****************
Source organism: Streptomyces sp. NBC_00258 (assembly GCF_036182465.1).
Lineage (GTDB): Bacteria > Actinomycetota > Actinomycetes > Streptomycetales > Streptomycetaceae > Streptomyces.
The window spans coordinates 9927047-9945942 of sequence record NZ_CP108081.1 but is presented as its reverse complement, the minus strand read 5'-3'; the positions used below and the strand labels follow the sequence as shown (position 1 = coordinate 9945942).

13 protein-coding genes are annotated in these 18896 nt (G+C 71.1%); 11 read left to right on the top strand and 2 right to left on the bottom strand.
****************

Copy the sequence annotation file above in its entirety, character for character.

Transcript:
Source organism: Streptomyces sp. NBC_00258 (assembly GCF_036182465.1).
Lineage (GTDB): Bacteria > Actinomycetota > Actinomycetes > Streptomycetales > Streptomycetaceae > Streptomyces.
The window spans coordinates 9927047-9945942 of sequence record NZ_CP108081.1 but is presented as its reverse complement, the minus strand read 5'-3'; the positions used below and the strand labels follow the sequence as shown (position 1 = coordinate 9945942).

13 protein-coding genes are annotated in these 18896 nt (G+C 71.1%); 11 read left to right on the top strand and 2 right to left on the bottom strand.